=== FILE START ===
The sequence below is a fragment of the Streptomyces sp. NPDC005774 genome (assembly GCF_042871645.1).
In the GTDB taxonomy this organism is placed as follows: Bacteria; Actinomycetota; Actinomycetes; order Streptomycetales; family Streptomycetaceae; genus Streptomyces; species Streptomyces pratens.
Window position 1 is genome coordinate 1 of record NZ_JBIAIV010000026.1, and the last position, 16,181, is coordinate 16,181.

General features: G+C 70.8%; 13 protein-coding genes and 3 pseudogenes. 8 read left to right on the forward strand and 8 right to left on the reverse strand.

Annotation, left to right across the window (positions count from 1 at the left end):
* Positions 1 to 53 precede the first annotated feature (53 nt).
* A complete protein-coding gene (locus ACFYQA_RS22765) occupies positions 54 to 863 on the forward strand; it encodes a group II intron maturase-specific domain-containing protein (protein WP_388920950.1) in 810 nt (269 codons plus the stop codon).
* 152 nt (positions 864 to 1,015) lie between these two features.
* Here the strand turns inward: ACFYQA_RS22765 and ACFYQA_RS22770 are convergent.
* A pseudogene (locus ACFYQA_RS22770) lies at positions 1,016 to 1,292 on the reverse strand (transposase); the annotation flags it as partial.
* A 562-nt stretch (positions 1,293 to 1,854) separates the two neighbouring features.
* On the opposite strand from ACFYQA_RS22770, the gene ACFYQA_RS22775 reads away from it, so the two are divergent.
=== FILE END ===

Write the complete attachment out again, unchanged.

The sequence below is a fragment of the Streptomyces sp. NPDC005774 genome (assembly GCF_042871645.1).
In the GTDB taxonomy this organism is placed as follows: Bacteria; Actinomycetota; Actinomycetes; order Streptomycetales; family Streptomycetaceae; genus Streptomyces; species Streptomyces pratens.
Window position 1 is genome coordinate 1 of record NZ_JBIAIV010000026.1, and the last position, 16,181, is coordinate 16,181.

General features: G+C 70.8%; 13 protein-coding genes and 3 pseudogenes. 8 read left to right on the forward strand and 8 right to left on the reverse strand.

Annotation, left to right across the window (positions count from 1 at the left end):
* Positions 1 to 53 precede the first annotated feature (53 nt).
* A complete protein-coding gene (locus ACFYQA_RS22765) occupies positions 54 to 863 on the forward strand; it encodes a group II intron maturase-specific domain-containing protein (protein WP_388920950.1) in 810 nt (269 codons plus the stop codon).
* 152 nt (positions 864 to 1,015) lie between these two features.
* Here the strand turns inward: ACFYQA_RS22765 and ACFYQA_RS22770 are convergent.
* A pseudogene (locus ACFYQA_RS22770) lies at positions 1,016 to 1,292 on the reverse strand (transposase); the annotation flags it as partial.
* A 562-nt stretch (positions 1,293 to 1,854) separates the two neighbouring features.
* On the opposite strand from ACFYQA_RS22770, the gene ACFYQA_RS22775 reads away from it, so the two are divergent.